Erectile dysfunction

Updated 04 June 2015

What's keeping your man outta the bedroom?

A recent survey has revealed that the number one excuse for not being in the mood is no longer a throbbing headache and it's no longer women declining sex.

It seems the age old excuse of faking a headache has been given the red card by soccer fans with the more honest ‘I want to watch soccer’ as the most common way to get out of having sex, a study revealed.

The British survey was commissioned by Durex as part of their #DontFakeIt campaign to highlight how soccer affects couples’ sex life. Researchers found that whilst being honest was favoured by most people, many are still likely to fake illness or injury to get out of having sex.

Excuses such as, ‘I’ve got a bad back’ or ‘I’m too tired’, ‘I’ve got a headache’ and ‘I’ve been working late’ were added to the top five excuses.

Read: Everything but sex

The prospect of a big soccer match is exciting and for some not even the offer of bedroom action is going to get in the way of their viewing time.

Researchers also discovered that despite the common perception of men rarely being the ones to turn down the offer of some action between the sheets, 40 percent admit they will reject their other half’s offer so they can watch the game instead.

Even if they do get intimate with their partners, 42 percent will try to ‘get it over with quickly’ in order to leave them free to watch the game in peace. However, it also emerged that 37 percent would ditch the excuses and accept their partner’s offer of sex if they could still have the TV on to keep an eye on the pitch-side action at the same time.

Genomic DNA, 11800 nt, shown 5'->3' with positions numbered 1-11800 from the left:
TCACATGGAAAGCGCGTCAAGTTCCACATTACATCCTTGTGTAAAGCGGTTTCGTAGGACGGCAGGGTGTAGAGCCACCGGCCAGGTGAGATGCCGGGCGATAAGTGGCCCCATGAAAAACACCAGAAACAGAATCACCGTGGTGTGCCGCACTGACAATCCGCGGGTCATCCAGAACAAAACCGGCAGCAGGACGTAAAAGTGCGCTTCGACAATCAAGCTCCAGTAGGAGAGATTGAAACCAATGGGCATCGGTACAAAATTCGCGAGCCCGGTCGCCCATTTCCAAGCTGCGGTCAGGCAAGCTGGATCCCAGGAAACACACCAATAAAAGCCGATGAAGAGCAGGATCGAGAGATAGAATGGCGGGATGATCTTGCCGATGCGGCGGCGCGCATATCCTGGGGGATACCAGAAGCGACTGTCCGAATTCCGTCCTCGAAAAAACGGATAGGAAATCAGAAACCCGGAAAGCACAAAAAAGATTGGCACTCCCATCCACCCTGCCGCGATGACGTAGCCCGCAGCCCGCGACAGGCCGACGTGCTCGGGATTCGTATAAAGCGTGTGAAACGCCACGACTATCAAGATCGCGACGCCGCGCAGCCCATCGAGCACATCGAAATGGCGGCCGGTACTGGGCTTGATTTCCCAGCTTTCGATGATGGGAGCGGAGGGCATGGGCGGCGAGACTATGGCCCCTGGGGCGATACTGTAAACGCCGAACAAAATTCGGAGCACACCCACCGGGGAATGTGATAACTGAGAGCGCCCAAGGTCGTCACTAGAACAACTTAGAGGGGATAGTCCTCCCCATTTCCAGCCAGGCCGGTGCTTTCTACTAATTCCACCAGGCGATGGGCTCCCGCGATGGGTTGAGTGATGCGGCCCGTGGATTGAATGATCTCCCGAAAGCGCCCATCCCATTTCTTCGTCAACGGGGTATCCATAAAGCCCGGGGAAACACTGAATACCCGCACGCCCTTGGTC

Durex believes nothing should get in the way of great sex, not even the beautiful game.  From the elaborate excuses people make in order to watch a game through to those on the pitch partaking in ever more melodramatic dives, Durex says no more. Sex and soccer should be a fake free zone.

Read: Getting more sex makes makes people happy

Bevan Lewis, Marketing Manager for the brand says,  “There is a stereotype that women often make excuses to avoid sex but according to these statistics when the game is on, the tables are turned.

"Considering that 82 percent of South Africans believe that sex is beneficial to their health and well-being we encourage couples to turn back the attention on building intimacy and a satisfying sex life once the game is over.”

Read more:
5 tips for spice up your sex life
10 foods that boost the libido
When erections go wrong


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Erectile Dysfunction Expert

Dr Kenny du Toit is a urologist practicing in Rondebosch, Cape Town. He is also consultant at Tygerberg hospital, where he is a senior lecturer at Stellenbosch University. He is a member of the South African Urological Association, Colleges of Medicine South Africa and Société Internationale d’Urologie. Board registered with both the HPCSA (Health professions council of South Africa) and GMC (General medical council UK). He has a keen interest in oncology, kidney stones and erectile dysfunction.

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